There’s an app for that: New online tool updates public about fire fuels upkeep

App has public posted to fire fuels upkeep

With a smoldering memory of last year’s fire season simmering in the minds of many Californians, the Ready Nevada County Dashboard had added a new tool to help residents in the event of a wildfire.

The app — at — serves multiple purposes, said Jenn Tamo, senior administrative analyst with the county’s Office of Emergency Services.

“It does a couple of things,” said Tamo. “It creates a (guide) for a safer evacuation (once alerted) for residents and provides greater access into the disaster scene for firefighters and medical first responders.”

It also helps residents chart the progress of the number of roadway miles treated per year and retrieve a schedule of the roads to be treated in various neighborhoods from Truckee to Lake of the Pines, starting this week through 2025.

The minimum space to clear for roads is 10 feet on either side of the roadway in order to create a safer evacuation route. Viewers can also identify the various zones within the county. If evacuation is necessary, people should know what zone they’re in.

The Public Works Department is charged with maintaining approximately 25% of county roads. During 2020 Public Works obtained funding to treat around 200 miles of roads. It’s already treated 61 miles so far.

“We have an aggressive goal of 254 miles this year.” said Tamo. “This year we thinned out at least 10 feet on either side of the road.”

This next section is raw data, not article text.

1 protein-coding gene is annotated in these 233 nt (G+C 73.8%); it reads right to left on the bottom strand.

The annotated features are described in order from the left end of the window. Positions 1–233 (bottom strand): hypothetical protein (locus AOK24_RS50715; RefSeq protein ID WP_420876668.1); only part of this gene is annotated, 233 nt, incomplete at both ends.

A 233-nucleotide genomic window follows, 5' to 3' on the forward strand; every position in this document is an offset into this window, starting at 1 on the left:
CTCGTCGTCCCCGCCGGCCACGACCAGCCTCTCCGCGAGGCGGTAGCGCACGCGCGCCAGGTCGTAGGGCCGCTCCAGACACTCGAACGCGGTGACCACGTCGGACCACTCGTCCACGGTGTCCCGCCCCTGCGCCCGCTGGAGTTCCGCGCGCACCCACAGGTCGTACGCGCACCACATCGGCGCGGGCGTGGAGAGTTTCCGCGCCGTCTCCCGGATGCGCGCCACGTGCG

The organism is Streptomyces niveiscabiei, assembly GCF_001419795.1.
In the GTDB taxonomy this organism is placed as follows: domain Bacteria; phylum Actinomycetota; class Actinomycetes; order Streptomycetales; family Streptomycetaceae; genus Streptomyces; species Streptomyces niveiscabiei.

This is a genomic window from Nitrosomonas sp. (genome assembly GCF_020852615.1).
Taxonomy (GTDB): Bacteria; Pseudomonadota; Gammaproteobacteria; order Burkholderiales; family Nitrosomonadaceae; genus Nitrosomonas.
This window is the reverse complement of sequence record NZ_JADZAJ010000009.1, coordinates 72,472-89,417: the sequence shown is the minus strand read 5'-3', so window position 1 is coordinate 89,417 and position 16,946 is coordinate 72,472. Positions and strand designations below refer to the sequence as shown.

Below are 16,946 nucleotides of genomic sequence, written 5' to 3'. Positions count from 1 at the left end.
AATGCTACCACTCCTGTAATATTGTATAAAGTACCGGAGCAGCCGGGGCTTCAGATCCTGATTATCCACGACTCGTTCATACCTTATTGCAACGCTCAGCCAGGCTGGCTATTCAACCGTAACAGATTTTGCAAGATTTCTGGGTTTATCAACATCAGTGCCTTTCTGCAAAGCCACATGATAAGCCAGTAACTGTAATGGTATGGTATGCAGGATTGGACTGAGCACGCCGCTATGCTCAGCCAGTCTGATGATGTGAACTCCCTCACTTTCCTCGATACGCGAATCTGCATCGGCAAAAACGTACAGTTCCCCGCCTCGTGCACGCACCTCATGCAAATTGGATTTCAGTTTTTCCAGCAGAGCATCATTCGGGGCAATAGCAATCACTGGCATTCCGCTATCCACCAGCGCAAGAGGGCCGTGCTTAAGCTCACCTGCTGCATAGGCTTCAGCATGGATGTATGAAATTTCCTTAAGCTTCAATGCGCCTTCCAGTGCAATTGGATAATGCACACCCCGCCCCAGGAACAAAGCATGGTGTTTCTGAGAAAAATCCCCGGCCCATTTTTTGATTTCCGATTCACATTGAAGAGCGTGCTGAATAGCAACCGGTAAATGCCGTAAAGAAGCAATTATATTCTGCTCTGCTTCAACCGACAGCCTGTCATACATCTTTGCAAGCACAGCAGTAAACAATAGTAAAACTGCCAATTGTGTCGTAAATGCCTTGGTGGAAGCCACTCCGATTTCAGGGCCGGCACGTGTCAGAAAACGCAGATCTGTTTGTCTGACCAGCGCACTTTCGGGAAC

In many cases the county is actually thinning out up to 15 feet of vegetation, harvesting trees up to 6 inches in diameter, along with brush, manzanita, and Scotch broom, said Pat Perkins, senior civil engineer with the county.

“Our goal is not to take out landscaping,” he stressed. “But if people have well manicured landscaping, we’ll do our best to leave it as we can.”

In addition to the app, Tamo encouraged people to examine the wildfire preparation publication, “Ready, Set, Go!”

“As a resource it helps residents get acquainted with emergency preparedness tools in Nevada County, as well as prepare their homes for wildfire,” she said. “We’re all in this together, and must do what we can to make the community safer.”

Tamo said the guide is updated annually and sent to county residents each spring.

“It covers everything from defensible space, packing a go-bag, preparing for Red Flag Warnings, Public Safety Power Shut-offs, Code RED Emergency Alerts, and Knowing Your Zone,” she said.

William Roller is a staff writer with The Union, a sister publication of the Sierra Sun. He can be reached at

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